Artist Eva Mileusnic was ready to throw in the towel when recognition turned things around. Nick Ahad spoke to her.
The odds couldn’t really have been more stacked against Eva Mileusnic.
She was a mature student in a field where, arguably, the power of youth is more celebrated than any other and she was dealing mainly with an issue that many have previously dealt with.
Then she won an award for her visual art work and from that point hasn’t looked back.
“When you graduate, you’re not sure where to go, or what you can do to work as a visual artist,” says Mileusnic.
“I decided to find a venue and got some of the other people I graduated with to exhibit – that was great to do, but it was only sustainable for a little while. I was coming to a point where it just wasn’t feasible to make work. I couldn’t really see the point if the platform to exhibit it just wasn’t there to show the work.”
Then two years ago she entered a competition at Station Gallery in Richmond – and her work stood out. The open competition, which artists entered anonymously, attracted entrants from across the North. Mileusnic’s first prize place was well deserved.
“It was what gave me the kick on that I needed in my career. It was a real boost – I had been plugging away and trying to make things happen and to win the competition just gave me the confidence to really throw everything in to my work and turn it into a career.”
Since then Mileusnic has been commissioned to produce an artwork for the soon to be opened Leeds Trinity shopping centre and this week she saw the official opening of a new solo exhibition at Huddersfield Art Gallery.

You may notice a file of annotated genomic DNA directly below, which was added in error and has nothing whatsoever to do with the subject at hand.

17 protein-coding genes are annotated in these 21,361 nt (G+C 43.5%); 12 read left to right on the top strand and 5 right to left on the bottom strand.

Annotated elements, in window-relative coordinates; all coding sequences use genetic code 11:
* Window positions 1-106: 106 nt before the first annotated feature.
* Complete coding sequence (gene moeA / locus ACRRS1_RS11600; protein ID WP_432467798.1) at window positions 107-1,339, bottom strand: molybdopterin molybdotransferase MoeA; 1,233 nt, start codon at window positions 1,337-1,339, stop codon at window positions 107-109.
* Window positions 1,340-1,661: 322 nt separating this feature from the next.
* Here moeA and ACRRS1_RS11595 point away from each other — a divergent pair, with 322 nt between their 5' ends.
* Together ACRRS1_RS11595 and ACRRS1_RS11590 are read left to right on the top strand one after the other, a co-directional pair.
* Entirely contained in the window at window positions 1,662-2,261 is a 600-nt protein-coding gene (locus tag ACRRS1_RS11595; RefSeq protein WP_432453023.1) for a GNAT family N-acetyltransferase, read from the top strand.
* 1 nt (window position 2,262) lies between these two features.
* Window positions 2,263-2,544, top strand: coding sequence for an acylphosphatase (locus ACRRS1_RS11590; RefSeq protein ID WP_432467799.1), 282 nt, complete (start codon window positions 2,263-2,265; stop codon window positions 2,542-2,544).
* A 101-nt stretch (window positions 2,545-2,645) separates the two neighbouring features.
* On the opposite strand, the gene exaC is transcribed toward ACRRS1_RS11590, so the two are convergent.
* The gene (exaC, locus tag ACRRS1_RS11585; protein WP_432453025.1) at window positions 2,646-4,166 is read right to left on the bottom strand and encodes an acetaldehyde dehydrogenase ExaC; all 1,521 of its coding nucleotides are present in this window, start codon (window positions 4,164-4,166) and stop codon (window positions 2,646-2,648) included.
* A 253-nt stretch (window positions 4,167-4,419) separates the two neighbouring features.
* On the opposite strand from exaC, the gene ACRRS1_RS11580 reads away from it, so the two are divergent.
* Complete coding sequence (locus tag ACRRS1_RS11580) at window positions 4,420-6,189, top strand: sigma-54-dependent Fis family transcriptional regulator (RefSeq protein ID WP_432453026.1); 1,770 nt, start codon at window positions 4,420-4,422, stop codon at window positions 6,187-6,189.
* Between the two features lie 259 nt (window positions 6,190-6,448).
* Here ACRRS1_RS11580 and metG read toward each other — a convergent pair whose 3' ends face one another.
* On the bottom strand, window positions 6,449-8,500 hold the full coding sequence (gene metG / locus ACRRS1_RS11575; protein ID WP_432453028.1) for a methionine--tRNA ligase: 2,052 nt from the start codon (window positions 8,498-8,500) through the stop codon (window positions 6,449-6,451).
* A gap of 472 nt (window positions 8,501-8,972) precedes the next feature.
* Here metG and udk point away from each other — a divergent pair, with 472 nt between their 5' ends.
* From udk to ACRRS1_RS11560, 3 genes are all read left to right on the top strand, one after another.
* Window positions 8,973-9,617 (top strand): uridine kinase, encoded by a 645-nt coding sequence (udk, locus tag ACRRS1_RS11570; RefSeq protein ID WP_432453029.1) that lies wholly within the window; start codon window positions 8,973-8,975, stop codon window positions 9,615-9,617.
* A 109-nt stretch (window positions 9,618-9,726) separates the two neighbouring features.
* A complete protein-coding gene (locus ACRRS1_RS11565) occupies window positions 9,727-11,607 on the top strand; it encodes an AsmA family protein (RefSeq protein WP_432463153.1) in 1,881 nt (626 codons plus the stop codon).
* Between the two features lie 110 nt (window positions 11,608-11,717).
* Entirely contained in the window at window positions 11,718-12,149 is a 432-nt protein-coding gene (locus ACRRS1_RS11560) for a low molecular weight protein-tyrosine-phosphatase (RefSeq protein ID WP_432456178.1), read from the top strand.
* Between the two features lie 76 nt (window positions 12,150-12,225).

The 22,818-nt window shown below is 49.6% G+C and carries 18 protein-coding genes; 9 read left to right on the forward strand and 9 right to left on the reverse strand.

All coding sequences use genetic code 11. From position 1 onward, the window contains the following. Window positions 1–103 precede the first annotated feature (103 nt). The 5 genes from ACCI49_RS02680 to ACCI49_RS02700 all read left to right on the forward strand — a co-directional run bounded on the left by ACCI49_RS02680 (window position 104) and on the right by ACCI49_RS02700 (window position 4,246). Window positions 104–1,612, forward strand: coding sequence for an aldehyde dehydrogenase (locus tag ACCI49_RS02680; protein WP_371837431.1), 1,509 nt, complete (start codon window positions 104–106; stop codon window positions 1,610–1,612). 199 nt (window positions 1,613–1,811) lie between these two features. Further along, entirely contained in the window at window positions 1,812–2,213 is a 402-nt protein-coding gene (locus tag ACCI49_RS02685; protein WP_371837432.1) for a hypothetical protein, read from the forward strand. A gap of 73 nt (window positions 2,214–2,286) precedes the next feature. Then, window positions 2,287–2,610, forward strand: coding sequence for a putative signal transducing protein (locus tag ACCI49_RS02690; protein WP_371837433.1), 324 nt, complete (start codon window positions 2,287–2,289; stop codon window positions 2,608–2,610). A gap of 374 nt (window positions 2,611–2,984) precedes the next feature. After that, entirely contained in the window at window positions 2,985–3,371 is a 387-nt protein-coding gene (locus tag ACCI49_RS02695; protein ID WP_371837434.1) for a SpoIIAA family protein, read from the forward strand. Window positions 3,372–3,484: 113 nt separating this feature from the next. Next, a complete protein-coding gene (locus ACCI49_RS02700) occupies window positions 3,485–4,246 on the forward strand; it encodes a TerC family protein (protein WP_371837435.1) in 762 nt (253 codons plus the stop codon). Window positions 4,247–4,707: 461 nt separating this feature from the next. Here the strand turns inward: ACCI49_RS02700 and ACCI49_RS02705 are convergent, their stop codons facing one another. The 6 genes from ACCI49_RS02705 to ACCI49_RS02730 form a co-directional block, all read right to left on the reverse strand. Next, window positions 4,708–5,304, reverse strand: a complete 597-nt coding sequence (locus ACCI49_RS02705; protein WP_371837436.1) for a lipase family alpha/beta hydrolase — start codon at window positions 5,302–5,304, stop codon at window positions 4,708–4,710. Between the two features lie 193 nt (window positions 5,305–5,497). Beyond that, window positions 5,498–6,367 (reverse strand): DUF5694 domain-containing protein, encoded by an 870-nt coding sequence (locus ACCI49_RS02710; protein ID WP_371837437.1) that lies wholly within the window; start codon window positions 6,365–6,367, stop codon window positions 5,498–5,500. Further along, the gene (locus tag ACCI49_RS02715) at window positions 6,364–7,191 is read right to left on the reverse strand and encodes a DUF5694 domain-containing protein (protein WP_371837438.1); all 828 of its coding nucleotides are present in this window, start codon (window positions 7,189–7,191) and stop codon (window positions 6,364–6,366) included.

Shared Histories: A Visual Dialogue is a collection of impressively large works that reflect the preoccupation Mileusnic has had since she began her career – the story of refugees and immigration into Britain. Her journey to this impressive solo show began when the 53-year-old’s eldest son began looking into an art degree almost a decade ago. Having worked as a secretary for law firms for a number of years, Mileusnic realised she had found her calling. She applied to Leeds College to study art herself and then went on to do a Fine Art degree in Bradford.
“It was odd being a mature student, but I realised that I had found the thing I wanted to do,” she says. On graduating, the self-generated shows gave her an impetus, but when she couldn’t find a constant outlet for her ideas, she did a PGCE, thinking that she might become an art teacher. She soon realised that wasn’t for her.
Fortunately not long after, she was appointed artist in residence at Leeds College of Art and Design and then in 2011 came the top prize in Richmond.
“At the opening of the exhibition in Huddersfield this week, I had to leave the room,” she says. “It was just so overwhelming, the fact that all these people were there and the work was so personal, the journey that I’ve taken to get to this point, the whole thing was very emotional.”
Huddersfield Art Gallery, to March 9.
Art of the migrant experience rooted in family history
Mileusnic’s work is powerful and compelling, but also highly personal.
It traces the personal stories bound up in the migrant experience and the shared histories refugees often share. The reason Mileusnic is interested in these stories is that her personal history is bound up in the history of immigration – her parents fled Hungary after the Second World War and she was brought up in 1960s Britain. Her work explores what it means to be of a place and not of a place, but rooting the work so firmly in the personal gives a sometimes universal story poignancy.